I’m going to resume once my leg gets better, even if my injury prefigures my eventual admission into the ranks of the newly old, whose early-onset, sports-related maladies are actually increasing healthcare spending. Because – and I repeat this for my sake as much as anyone’s – I like how it makes me feel, and I think it falls within the spectrum of permissibly unhealthy human behavior. A body might, for example, achieve the same chemical happiness from a thrice-weekly wedge of cake, and is probably just as well off in the long run – though of course the two are not mutually exclusive.

Oh, man. That sounds awesome. Interim exercise plan: cakesprints.

Language

In Acceptance, Language on 25 June 2010 at 15:36

Care of Isabel on Feministe; trigger warning on pretty much all of it.

Let’s talk about: packing on the pounds. Ballooning. Expanding. Language of disgust, hate, and beneath that, fear. Contempt. People saying, pale jiggling arms, an automatic punchline. Thunder thighs. When boobs are that big, it’s kind of gross. People describing bodies in detail for the joy of watching their listeners’ faces contort in disgust at the idea of a body. A body not doing anything, just being a body. Cover it up. Some people have the right to wear certain clothes. She can’t pull that off. I can’t pull that off. You’re lucky you can pull that off. It’s a conditional right, based on your ability to please strangers. You owe it to strangers not to offend them by wearing what you want to wear. We have the right to condemn someone for not hiding their body to the best of their ability.

Medieval

In Apologetics, Dryasdust on 25 June 2010 at 15:15

I haven’t thought a lot about the epidemiology of fat lately, and I’ll tell you why: you will nowhere find a more fruitless endeavor. Life expectancy’s up; cardiac disease, down. Honestly, the fifteen-odd pounds we have on our forebears seems, if not the cause, then certainly a benign-enough byproduct of our national condition. Of course that’s incompatible with mainline discussion of the obesity crisis, which is a moral panic, and the opposite of science, at any rate indistinguishable from the pseudoscience patter that has underwritten just about every other kind of bigotry at one point or another.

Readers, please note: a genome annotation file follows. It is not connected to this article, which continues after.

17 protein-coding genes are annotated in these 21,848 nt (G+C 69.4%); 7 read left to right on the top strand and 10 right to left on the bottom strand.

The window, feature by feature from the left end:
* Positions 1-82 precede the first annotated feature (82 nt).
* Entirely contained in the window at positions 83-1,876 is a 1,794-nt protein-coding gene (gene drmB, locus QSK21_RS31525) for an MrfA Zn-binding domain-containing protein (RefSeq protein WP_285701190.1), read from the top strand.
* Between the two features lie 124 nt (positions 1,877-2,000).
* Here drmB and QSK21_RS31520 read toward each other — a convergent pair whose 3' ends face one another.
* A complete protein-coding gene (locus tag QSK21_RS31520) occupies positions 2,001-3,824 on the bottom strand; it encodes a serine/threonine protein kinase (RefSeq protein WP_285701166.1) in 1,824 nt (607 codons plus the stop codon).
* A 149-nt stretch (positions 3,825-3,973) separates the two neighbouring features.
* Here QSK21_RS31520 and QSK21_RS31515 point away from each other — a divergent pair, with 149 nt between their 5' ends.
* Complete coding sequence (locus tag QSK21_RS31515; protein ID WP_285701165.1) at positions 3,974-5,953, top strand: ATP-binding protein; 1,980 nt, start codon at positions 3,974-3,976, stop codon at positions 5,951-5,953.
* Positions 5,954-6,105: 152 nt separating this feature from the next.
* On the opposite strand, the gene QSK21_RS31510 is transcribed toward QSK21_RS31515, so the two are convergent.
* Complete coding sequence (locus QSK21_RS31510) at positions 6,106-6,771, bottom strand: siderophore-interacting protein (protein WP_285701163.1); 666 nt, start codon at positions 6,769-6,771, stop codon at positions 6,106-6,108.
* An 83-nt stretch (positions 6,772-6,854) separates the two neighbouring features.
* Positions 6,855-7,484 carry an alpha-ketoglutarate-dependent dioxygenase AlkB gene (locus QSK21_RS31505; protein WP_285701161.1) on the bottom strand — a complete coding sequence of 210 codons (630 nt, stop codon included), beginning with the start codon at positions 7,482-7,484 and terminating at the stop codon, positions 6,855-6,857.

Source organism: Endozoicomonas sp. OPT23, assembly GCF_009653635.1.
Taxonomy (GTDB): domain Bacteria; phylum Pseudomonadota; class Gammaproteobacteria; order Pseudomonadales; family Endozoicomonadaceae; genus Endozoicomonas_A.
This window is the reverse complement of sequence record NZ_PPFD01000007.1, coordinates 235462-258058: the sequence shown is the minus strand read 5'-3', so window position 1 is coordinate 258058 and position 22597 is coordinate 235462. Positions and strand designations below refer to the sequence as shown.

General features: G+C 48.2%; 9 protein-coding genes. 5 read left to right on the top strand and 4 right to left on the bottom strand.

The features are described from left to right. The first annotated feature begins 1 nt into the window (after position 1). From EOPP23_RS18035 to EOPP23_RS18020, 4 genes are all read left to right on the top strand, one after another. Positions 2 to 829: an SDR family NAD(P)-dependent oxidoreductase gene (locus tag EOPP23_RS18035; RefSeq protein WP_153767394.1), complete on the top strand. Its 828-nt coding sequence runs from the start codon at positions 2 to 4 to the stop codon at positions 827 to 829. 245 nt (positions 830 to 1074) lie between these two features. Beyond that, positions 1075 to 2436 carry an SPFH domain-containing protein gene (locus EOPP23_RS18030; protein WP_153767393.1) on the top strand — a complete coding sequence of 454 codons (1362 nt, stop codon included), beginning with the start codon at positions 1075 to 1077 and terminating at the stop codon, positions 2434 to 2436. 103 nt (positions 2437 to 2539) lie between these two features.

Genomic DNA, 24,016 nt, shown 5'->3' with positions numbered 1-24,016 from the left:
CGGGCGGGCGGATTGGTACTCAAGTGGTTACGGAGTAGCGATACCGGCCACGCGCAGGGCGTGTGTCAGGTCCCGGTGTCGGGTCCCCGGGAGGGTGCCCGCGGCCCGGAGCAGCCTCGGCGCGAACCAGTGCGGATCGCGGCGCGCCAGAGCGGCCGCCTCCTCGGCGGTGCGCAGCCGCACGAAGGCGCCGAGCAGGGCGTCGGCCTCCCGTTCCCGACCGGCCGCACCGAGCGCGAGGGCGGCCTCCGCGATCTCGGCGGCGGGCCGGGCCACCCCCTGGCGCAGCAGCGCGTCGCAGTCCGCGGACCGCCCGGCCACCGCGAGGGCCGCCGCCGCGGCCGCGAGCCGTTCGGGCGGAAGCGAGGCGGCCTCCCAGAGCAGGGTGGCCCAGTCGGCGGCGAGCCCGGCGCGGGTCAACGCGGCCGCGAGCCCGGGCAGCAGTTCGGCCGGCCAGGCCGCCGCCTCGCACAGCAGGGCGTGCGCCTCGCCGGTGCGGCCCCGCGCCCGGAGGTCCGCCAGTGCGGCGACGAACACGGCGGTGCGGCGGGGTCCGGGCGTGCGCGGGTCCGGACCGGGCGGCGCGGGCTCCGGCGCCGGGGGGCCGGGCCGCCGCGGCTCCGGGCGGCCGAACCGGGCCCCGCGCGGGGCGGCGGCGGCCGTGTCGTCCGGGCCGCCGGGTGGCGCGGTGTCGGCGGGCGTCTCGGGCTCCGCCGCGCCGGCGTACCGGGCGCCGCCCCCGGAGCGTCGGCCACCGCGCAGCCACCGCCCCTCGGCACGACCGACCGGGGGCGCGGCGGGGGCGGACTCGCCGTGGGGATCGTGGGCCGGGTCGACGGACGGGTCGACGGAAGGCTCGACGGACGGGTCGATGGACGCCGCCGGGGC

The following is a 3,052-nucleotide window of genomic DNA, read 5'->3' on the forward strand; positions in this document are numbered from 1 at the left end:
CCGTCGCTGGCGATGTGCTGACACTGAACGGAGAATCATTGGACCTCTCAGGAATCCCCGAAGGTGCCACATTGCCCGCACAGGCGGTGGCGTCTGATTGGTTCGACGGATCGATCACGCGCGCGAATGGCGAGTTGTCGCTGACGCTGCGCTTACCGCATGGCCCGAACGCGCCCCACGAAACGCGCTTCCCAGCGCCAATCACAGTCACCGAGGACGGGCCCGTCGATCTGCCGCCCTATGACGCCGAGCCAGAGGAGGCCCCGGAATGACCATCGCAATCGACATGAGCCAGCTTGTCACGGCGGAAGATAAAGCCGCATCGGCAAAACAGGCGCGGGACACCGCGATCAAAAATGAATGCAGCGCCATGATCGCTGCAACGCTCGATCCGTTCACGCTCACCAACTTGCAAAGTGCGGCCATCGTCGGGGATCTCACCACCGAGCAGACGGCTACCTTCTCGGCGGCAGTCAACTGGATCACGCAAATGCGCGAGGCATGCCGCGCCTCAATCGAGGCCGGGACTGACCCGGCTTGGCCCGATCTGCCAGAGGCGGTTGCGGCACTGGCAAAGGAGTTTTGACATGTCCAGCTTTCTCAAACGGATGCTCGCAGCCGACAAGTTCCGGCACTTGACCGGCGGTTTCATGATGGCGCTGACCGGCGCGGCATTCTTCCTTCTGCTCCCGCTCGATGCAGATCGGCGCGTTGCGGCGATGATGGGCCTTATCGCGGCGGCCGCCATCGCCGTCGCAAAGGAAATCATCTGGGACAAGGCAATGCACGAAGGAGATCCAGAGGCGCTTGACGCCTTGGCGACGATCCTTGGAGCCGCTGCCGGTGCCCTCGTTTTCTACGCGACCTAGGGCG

And yet.

So-called overweight’s protective effects are exhaustively documented, often in studies designed to prove the opposite. But what do we know, really, about the deleterious effects of adiposity? Besides being hell of rough on your triglycerides, I mean. As it turns out, beyond the realm of speculation, not a whole lot.

There is exactly one clinical problem directly implicated with fatness: osteoporosis, which is indeed aggravated in very fat persons. It’s not a causal relationship, mind, but assuming the coincidence of porous bones and fatness, what might be prescribed?

Oddly, it’s conditional. Within certain limits, fat actually mitigates osteoporosis, and both are indifferent to aerobic exercise. Restricted calorie diets may engender nutritional deficiencies that accelerate bone loss in the genetically predisposed, irrespective of weight, and chronic dieting has been observed to decrease bone density in fat premenopausal women. And it’s still, overwhelmingly, a disease of the very thin. Fatties can’t even win at their own epidemic.

So it is, all the way down the risk factor checklist, with the tiniest amount of time and attention paid.

It occurred to me the other day that fat – considered, in excess, a prima facie pathogen – has come to occupy the place of the medieval humours, and diet and exercise regimens, to make no mention of actual invasive surgery, are absolutely modern bloodletting. The parallels are actually kind of spooky: near-universal support from the medical establishment, temporary and perceptual gains in health, and, on the unlikely realization of its stated goal, mortality.

Physician, heal thyself.